Toma celebrated his fourth birthday today. We had a wonderful steak dinner and he enjoyed a special birthday cake.
While Tokyo is a mega-city with endless, top-quality food options, it is the ubiquitous neighborhood restaurants, cafes and bars that offer a uniquely local Japanese experience. And, one benefit of exploring our new “home town” is finding these delightful places to relax and enjoy drinks and food.
The traditional place to drink in Japan is called an “izakaya.” Though they are often likened to pubs, they bear little resemblance to the local bars found in the United States.
The best izakaya are characteristically small and crowded with “regular” customers. They specialize in serving premium quality sake and small plate offerings usually made with ingredients carefully sourced by the proprietor.
On our recent visit to the Yushima Tenjin shrine in the Ueno area we visited an izakaya named Shinsuke that was highly recommended by our good friends Ron and Yumi Dearth. It did not disappoint.
Shinsuke is a classic traditional izakaya located in the old shitamachi district of Ueno. The family owners have been in the sake business for eleven generations since 1924.
We waited outside with a few of the “regulars” until the 5:00pm opening. It was clear from the time we entered that it would be a unique drinking and dining experience. The character and atmosphere of the place bespoke history, quality and welcoming comfort. The service was attentive, the drink and food outstanding.
I particularly enjoyed my first-time sample of Taru sake, a dry Japanese sake characterized by its refreshing taste and the wooden aroma of Yoshino cedar.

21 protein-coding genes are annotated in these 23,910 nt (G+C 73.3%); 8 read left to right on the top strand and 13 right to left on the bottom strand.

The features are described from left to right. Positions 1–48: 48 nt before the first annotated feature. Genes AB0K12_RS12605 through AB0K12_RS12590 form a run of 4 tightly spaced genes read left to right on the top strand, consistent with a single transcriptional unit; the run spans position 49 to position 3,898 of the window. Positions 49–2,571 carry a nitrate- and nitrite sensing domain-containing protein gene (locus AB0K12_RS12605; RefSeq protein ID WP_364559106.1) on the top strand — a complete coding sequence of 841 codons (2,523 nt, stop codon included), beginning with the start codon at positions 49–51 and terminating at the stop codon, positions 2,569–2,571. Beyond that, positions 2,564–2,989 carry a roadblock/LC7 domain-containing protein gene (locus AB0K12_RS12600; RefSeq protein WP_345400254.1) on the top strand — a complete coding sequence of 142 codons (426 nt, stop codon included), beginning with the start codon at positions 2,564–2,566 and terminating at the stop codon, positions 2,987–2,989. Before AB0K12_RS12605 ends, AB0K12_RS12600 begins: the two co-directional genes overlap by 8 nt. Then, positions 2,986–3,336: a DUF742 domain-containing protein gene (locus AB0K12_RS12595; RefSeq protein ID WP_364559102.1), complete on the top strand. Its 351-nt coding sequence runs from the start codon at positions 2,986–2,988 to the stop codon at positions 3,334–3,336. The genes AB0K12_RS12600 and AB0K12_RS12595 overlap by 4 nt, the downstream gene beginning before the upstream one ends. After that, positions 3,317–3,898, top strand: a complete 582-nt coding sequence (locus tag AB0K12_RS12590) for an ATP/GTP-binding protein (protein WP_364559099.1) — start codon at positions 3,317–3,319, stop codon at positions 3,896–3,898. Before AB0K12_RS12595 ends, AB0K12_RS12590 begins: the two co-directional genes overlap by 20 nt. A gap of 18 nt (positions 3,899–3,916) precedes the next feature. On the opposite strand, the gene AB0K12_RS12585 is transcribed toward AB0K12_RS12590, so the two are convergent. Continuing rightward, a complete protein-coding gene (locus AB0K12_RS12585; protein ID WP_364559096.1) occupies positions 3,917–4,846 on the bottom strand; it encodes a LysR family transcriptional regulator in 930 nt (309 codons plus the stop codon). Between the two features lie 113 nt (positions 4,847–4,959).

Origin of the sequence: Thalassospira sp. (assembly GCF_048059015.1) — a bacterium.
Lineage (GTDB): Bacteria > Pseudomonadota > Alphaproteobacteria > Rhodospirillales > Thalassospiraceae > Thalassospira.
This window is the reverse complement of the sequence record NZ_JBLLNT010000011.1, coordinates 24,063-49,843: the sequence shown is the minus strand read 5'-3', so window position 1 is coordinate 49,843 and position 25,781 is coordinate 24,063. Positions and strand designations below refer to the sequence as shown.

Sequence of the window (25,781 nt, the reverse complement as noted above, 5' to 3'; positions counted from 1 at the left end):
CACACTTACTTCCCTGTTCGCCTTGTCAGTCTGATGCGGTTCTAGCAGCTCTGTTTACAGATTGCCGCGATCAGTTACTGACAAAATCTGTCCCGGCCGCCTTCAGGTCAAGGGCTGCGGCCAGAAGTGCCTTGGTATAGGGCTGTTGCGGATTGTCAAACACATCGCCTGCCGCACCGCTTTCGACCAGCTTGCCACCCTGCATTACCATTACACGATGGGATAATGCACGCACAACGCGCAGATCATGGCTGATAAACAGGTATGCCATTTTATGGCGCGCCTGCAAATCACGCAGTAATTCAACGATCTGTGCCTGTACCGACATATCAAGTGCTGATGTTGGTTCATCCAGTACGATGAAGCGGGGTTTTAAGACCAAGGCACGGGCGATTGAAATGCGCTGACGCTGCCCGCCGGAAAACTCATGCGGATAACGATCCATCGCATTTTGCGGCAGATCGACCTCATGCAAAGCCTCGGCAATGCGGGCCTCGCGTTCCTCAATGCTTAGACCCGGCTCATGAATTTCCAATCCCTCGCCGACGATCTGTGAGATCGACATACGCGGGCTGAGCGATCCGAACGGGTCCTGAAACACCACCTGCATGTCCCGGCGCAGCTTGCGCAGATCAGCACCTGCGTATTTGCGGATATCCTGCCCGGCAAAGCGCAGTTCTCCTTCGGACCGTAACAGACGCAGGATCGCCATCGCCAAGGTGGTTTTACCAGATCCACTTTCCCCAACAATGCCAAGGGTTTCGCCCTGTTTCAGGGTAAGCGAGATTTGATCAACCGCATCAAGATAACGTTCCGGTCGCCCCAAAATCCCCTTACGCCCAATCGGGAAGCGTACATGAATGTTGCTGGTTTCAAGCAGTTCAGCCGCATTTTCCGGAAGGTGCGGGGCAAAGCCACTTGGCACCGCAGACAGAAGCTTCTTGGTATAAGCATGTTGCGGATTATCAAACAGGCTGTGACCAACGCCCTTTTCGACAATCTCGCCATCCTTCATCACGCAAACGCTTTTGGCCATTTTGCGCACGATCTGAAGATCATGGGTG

Our meal consisted of wonderful perfect Japanese comfort food –– a refreshing organic daikon salad with scallops and citrus, the best Norway smoked salmon I have ever eaten, and a very tasty minced pork cutlet. I shared some of Keiko’s beer to savor the pork dish.
We had been away for a long while and needed to return home or we would have spent more time in this truly magical place. Our sincere thanks to Ron and Yumi. We will return to Shinsuke and begin a search for other Tokyo epicurean delights.
Earlier that afternoon we had another delightful dining experience as Keiko discovered a small stylish café called Mijinko in the charming Yushima neighborhood a short walk from the shrine. Minjinko is a café/bar and the interior décor projects a museum-like calming atmosphere with paintings and books everywhere.
The coffee freshly roasted from very high-quality beans, is exceptional and is complemented by a selection of cakes and hand-made sandwiches. I had a latte and a delicious piece of cheesecake.
The signature menu attractions however are their soft and airy pancakes made with a batter that includes cultured butter and served with maple syrup and a honey and mascarpone-topped version of French toast. We did not order either item but after seeing other customers receive their orders, we are going back to sample them in the near future.
The efficient and pleasant service matches the quality of the coffee and food, but be prepared to wait. The coffee drink preparation is not rushed. The pancakes or French Toast take 15-20 minutes to prepare. Everything is made to order with great care, so relax and enjoy the experience.
On Wednesday, February 5 Keiko and I, along with good friend Mikako Nishikawa the Yushima Tenjin Shrine. The picturesque shrine, dating back to 1478, is full of beautiful plum trees and sits on a high hilltop near Tokyo’s Ueno Park.
The purpose of our visit was to pray for our niece Mai who will soon be taking an exam to gain entry to the high school of her choice. Her academic, athletic and creative talents and experience speaks well for her continuing success and a bright future. She is among the top three students in her junior high school and served as the school’s student organization President.